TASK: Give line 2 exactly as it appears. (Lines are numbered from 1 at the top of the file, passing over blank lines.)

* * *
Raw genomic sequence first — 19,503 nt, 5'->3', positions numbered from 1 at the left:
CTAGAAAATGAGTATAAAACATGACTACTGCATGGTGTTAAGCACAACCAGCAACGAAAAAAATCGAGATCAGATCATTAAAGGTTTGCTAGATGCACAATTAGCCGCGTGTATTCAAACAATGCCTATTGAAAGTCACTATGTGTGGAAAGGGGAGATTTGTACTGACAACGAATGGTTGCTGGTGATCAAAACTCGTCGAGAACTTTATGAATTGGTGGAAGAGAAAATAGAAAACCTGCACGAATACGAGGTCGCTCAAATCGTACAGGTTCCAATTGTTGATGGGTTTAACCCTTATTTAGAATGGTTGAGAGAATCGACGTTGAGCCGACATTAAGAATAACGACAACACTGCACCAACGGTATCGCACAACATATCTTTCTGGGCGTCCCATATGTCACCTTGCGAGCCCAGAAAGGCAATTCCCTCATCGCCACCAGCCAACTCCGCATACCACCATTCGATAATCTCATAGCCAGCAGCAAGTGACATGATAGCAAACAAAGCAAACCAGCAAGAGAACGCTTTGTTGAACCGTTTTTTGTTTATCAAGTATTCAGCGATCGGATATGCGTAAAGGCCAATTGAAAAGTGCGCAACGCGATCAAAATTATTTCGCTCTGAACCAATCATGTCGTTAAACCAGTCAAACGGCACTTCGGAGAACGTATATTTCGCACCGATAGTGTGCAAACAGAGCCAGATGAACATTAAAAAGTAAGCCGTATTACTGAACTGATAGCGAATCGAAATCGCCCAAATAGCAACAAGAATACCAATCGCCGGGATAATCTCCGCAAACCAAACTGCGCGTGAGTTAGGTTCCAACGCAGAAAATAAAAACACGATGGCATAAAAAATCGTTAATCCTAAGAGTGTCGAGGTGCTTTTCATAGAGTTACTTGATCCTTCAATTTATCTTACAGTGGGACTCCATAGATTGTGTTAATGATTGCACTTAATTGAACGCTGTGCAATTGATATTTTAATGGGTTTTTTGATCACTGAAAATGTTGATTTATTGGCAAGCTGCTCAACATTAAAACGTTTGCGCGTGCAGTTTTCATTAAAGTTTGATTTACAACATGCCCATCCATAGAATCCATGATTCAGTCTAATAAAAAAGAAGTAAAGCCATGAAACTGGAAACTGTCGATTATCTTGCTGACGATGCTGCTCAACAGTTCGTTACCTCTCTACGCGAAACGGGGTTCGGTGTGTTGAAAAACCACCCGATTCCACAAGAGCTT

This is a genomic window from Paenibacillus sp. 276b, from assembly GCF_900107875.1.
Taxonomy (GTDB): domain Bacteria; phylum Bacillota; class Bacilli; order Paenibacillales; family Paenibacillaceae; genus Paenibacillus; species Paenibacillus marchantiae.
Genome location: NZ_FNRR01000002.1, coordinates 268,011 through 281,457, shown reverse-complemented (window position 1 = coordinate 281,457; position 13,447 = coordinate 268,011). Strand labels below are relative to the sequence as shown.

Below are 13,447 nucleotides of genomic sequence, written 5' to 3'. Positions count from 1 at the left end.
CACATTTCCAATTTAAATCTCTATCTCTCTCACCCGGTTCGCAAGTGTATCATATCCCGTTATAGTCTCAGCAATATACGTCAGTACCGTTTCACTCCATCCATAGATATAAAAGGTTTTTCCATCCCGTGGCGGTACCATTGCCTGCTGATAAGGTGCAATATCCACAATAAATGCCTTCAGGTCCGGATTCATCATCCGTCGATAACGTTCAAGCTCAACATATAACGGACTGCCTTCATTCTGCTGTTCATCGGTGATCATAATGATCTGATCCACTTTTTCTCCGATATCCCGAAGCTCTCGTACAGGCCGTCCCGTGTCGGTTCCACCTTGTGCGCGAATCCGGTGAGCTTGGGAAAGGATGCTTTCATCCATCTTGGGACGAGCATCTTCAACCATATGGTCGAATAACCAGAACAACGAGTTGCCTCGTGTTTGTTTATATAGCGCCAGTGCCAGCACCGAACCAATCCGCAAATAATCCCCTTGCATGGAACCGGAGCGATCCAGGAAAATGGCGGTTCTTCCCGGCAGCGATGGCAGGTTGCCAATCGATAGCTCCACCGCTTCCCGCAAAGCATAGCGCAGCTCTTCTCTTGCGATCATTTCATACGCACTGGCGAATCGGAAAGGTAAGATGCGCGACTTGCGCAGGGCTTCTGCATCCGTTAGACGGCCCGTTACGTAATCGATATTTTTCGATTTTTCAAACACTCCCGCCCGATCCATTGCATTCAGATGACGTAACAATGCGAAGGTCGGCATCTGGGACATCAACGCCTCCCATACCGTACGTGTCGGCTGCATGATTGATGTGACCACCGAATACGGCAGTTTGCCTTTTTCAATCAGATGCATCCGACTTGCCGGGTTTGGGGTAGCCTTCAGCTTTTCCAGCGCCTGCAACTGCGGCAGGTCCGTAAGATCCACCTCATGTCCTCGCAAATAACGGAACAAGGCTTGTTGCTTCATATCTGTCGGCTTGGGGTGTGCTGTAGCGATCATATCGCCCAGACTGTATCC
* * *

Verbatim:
CTAGAAAATGAGTATAAAACATGACTACTGCATGGTGTTAAGCACAACCAGCAACGAAAAAAATCGAGATCAGATCATTAAAGGTTTGCTAGATGCACAATTAGCCGCGTGTATTCAAACAATGCCTATTGAAAGTCACTATGTGTGGAAAGGGGAGATTTGTACTGACAACGAATGGTTGCTGGTGATCAAAACTCGTCGAGAACTTTATGAATTGGTGGAAGAGAAAATAGAAAACCTGCACGAATACGAGGTCGCTCAAATCGTACAGGTTCCAATTGTTGATGGGTTTAACCCTTATTTAGAATGGTTGAGAGAATCGACGTTGAGCCGACATTAAGAATAACGACAACACTGCACCAACGGTATCGCACAACATATCTTTCTGGGCGTCCCATATGTCACCTTGCGAGCCCAGAAAGGCAATTCCCTCATCGCCACCAGCCAACTCCGCATACCACCATTCGATAATCTCATAGCCAGCAGCAAGTGACATGATAGCAAACAAAGCAAACCAGCAAGAGAACGCTTTGTTGAACCGTTTTTTGTTTATCAAGTATTCAGCGATCGGATATGCGTAAAGGCCAATTGAAAAGTGCGCAACGCGATCAAAATTATTTCGCTCTGAACCAATCATGTCGTTAAACCAGTCAAACGGCACTTCGGAGAACGTATATTTCGCACCGATAGTGTGCAAACAGAGCCAGATGAACATTAAAAAGTAAGCCGTATTACTGAACTGATAGCGAATCGAAATCGCCCAAATAGCAACAAGAATACCAATCGCCGGGATAATCTCCGCAAACCAAACTGCGCGTGAGTTAGGTTCCAACGCAGAAAATAAAAACACGATGGCATAAAAAATCGTTAATCCTAAGAGTGTCGAGGTGCTTTTCATAGAGTTACTTGATCCTTCAATTTATCTTACAGTGGGACTCCATAGATTGTGTTAATGATTGCACTTAATTGAACGCTGTGCAATTGATATTTTAATGGGTTTTTTGATCACTGAAAATGTTGATTTATTGGCAAGCTGCTCAACATTAAAACGTTTGCGCGTGCAGTTTTCATTAAAGTTTGATTTACAACATGCCCATCCATAGAATCCATGATTCAGTCTAATAAAAAAGAAGTAAAGCCATGAAACTGGAAACTGTCGATTATCTTGCTGACGATGCTGCTCAACAGTTCGTTACCTCTCTACGCGAAACGGGGTTCGGTGTGTTGAAAAACCACCCGATTCCACAAGAGCTT